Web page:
[Pharo-project] Cobol is the new language to know?

csrabak at bol.com.br csrabak at bol.com.br
Mon Feb 21 20:07:09 CET 2011


I'll use my consultant's hat to contribute on this.  My company lives from selling advice on these matters.

Notice that in the table of the referred link: http://www.theaustralian.com.au/australian-it/legacy-languages-prove-lucractive-for-dying-breed-of-programmers/story-e6frgakx-1225993874788 which you point to, Cobol and Smalltalk share the same status of "Retire Now".

So the Channel Register interpretation of the reports has not been that sharp at all.  Also, the company issuing the report is an Aussie centered firm, as the problems we're facing in the companies around the world (in the mainframe) is more what to do with the Natural/Adabas platform, where Natural is a higher level language than Cobol but has a high impedance for conversion to Java (w/o opening the can of worms of running Java in mainframes).

The FUD about Smalltalk going to become unsupported must be counteracted by the pertinent Organizations, like ESUG in Europe and STIC, and of course the Software companies themselves like VW and Instantiations.  When I worked at Gartner, they had a similar table which included Smalltalk in the doom-way in "five years" ca. Y2K and recently they changed their mind a little bit: http://blogs.gartner.com/mark_driver/2008/10/09/remember-smalltalk/ and http://news.squeak.org/2008/10/11/smalltalk-is-cool-again-says-gartner/ (just a sample, Google is your friend if you're really interested).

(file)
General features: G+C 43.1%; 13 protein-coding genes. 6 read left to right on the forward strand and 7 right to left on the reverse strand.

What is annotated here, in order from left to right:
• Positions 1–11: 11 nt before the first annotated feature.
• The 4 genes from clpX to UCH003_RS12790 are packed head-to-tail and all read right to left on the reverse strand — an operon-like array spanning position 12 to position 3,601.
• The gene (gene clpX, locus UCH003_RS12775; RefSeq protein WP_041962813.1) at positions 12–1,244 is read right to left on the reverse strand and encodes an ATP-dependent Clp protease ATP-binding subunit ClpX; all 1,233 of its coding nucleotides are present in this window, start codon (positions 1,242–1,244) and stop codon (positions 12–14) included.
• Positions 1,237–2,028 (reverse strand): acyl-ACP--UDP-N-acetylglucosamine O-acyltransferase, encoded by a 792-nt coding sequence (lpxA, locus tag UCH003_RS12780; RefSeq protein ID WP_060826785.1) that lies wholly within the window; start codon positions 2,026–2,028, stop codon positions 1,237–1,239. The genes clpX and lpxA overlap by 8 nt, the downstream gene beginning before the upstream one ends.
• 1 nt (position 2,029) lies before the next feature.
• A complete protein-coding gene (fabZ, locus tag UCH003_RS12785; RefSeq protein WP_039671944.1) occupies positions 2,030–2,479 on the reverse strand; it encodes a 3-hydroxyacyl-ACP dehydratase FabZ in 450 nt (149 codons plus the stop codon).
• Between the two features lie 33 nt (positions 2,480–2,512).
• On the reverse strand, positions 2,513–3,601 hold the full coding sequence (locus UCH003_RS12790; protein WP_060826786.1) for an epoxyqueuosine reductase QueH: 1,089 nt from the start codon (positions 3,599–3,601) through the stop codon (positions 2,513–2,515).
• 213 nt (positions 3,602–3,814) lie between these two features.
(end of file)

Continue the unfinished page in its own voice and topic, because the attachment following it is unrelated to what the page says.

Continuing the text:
OTOH, notice that another Research company whose business is selling 'insight' says something about the primadonna du jour: http://www.cincomsmalltalk.com/main/2010/12/java-is-a-dead-end-for-enterprise-app-development/


Cesar Rabak

Em 21/02/2011 08:35, Geert Claes < geert.wl.claes at gmail.com > escreveu:

I just cringed when I read: "The Sydney-based Object Consulting has released
a paper detailing those languages which will no longer be supported in the
near future, including the likes of .NET 2.0, J2SE 1.4 and Cold Fusion
(according to Object Consulting they have a three-year shelf life), while
anything on Smalltalk or FoxPro should be junked or moved to a new system
immediately as a result of non-support and no further development of the

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